What you need to know:
- The binge-drinking yobs and football hooligans are the ones with real integrity, not the broke graduates.
Public universities are set to increase their tuition fees to Sh48,000 per year, up from the Sh16,000 they charge now. At the same time, the government will cut spending on higher education by almost 26 per cent, never mind that this comes at a time when Higher Education Loans Board has reduced the students' loans by almost Sh8,000.
This represents an attack on education and meritocracy. Kenya despises schools, universities, teachers and students. This is encapsulated in the modern day Kenyan refrain – “I would rather have a degree from the university of life.”
The subtext here is that education corrupts and divorces students from the real world, and that there is a greater nobility in ignorance, prejudice and underachievement. The binge-drinking yobs and football hooligans are the ones with real integrity, not the broke graduates.
Some years back, there was a traditional belief that university education should be the preserve of the privileged few. Unjust as it was, this system did at least have the merit of producing treasures like the University of Nairobi, Moi, Kenyatta, Maseno and the rest.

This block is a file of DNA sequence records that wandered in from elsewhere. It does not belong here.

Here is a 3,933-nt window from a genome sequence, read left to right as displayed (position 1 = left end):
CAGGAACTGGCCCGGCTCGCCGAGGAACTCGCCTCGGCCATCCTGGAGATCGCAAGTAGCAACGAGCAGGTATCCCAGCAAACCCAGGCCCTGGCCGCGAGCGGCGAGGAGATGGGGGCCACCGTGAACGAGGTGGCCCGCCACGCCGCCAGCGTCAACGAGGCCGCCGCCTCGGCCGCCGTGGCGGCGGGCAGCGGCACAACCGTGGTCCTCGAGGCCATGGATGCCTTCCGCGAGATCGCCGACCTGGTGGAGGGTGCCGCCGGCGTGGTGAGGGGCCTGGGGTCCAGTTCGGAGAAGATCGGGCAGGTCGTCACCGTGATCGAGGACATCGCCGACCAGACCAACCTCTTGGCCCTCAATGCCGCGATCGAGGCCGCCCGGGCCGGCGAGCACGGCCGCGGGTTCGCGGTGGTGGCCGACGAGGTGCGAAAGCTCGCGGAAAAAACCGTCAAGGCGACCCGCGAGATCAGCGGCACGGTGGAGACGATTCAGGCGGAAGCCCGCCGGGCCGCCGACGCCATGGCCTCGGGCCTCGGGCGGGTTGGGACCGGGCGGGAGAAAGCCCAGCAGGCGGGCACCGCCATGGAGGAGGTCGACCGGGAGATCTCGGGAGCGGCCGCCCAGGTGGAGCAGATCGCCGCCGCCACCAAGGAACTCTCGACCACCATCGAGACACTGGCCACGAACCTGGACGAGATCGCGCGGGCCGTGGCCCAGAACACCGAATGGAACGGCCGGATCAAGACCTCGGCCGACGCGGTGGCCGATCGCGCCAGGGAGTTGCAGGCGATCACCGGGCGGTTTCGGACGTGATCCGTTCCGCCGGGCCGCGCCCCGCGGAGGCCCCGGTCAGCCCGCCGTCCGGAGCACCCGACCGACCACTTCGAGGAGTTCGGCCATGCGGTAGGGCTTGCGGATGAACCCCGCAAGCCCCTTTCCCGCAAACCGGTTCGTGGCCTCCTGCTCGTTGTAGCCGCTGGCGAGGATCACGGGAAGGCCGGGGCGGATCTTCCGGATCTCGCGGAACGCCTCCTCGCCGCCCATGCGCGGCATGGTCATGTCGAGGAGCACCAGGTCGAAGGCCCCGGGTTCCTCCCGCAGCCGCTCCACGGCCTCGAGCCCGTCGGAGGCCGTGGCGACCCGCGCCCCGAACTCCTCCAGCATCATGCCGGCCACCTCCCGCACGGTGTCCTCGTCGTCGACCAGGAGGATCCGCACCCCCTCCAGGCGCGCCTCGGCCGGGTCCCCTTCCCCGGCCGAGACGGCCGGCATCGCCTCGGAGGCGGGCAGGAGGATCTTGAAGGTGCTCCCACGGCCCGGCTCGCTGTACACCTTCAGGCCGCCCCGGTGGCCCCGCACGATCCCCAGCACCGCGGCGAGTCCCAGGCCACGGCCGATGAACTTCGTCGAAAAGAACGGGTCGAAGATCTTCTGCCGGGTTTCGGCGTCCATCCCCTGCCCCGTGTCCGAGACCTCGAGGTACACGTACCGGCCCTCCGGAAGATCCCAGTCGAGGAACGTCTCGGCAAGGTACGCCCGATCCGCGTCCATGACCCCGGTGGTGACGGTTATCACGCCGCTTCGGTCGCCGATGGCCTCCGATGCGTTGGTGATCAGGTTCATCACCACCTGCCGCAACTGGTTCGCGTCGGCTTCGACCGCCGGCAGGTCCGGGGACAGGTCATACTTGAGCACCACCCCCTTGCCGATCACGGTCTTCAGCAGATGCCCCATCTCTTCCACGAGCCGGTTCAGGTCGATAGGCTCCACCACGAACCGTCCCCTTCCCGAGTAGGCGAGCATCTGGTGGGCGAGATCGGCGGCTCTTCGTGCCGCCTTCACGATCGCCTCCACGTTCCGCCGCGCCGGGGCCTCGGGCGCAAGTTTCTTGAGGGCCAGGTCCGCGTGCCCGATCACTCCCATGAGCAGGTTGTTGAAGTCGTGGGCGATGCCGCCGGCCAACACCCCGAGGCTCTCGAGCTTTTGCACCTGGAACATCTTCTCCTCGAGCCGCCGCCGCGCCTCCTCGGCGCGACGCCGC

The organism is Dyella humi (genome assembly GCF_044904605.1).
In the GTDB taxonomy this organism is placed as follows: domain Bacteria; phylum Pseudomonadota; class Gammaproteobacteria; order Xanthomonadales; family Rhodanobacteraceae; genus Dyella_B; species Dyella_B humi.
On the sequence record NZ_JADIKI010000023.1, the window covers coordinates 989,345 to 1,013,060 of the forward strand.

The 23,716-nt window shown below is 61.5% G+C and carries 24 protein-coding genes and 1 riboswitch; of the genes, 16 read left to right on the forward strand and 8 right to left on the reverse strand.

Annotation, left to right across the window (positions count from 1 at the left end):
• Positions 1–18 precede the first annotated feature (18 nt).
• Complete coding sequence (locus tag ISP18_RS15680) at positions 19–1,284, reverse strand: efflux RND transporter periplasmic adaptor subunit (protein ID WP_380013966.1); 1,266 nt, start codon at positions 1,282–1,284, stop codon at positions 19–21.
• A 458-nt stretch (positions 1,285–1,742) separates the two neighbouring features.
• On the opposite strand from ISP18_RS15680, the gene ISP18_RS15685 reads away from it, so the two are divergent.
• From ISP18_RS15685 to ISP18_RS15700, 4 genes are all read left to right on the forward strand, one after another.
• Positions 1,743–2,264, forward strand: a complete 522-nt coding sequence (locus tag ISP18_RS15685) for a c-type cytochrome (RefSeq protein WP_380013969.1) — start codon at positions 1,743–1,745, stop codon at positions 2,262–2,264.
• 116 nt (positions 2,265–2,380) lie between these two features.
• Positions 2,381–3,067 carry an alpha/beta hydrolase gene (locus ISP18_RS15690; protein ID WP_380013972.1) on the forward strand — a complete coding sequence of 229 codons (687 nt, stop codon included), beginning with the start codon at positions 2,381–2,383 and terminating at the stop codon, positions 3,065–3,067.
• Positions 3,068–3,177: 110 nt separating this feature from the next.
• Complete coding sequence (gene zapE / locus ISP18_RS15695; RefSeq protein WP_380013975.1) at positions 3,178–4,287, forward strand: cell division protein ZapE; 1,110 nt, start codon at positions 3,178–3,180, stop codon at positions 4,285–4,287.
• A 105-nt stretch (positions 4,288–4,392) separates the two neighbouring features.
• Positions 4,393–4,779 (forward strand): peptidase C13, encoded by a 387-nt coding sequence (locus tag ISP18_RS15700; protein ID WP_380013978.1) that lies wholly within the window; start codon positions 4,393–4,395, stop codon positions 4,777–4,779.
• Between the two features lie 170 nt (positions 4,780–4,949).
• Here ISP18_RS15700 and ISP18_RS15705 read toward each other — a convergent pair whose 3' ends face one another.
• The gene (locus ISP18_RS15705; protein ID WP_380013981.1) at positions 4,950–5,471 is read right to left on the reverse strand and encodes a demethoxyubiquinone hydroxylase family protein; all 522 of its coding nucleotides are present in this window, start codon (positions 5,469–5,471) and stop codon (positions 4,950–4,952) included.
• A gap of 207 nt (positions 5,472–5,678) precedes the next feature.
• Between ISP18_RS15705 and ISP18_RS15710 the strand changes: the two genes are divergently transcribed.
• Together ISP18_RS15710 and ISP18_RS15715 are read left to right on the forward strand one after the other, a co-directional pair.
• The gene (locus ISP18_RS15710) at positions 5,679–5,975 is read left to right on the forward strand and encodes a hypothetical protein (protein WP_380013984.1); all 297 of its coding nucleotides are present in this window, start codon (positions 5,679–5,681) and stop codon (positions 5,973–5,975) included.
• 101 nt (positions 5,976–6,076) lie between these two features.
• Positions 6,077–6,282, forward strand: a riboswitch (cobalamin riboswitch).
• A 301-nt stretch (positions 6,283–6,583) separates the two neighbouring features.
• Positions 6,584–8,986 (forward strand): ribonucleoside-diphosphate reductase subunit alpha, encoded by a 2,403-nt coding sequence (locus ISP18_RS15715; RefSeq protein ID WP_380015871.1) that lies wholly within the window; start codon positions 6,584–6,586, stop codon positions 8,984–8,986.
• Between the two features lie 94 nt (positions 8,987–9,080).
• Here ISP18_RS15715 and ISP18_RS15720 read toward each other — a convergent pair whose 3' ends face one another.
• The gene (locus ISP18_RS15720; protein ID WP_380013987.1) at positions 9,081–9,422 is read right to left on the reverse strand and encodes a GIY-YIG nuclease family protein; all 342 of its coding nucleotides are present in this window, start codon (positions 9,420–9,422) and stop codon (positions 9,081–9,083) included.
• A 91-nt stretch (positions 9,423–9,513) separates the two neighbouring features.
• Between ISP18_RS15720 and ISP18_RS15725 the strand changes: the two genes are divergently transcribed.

For the last 20 years or so, our political ruling class seems to have been following an inverted form of Flaubert’s dictum, and to believe that the point of democracy is to lower the ruling class to the level of ignorance attained by the masses. So some despise good universities as ‘elitist’.
Others see the whole purpose of politics as reducing taxes for well-off people, so that all government money spent on anything – including education – is a waste.
Thinking of this kind has led to the simultaneous expansion and dumbing down of higher education over the past two decades, and to the proliferation of Mickey Mouse courses and institutions. Inevitably, this prioritising of quantity over quality has discredited higher education, and reinforced the popular stereotype of lazy students studying pointless courses.
Increased tuition fees
The government is assuaging students and universities with talk of some of the proceeds from increased tuition fees going to fund the education of students from poorer backgrounds. This rather disproves the other argument, that graduates benefit from getting better-paid jobs.
Of course, everyone knows that a bachelor’s degree is not exactly a ticket to employment opportunities. But if it was true that even with high tuition fees a degree pays for itself, then why would students from poorer backgrounds need bursaries to pay the fees?
The solution to the funding crisis? Cut expenditure on higher education if you have to; reduce the number of bad institutions and courses; reduce the number of places for mediocre students. But do not penalise talent and achievement; do not increase tuition fees for real students studying real courses at real universities.
Karuti Kirimi, Kisumu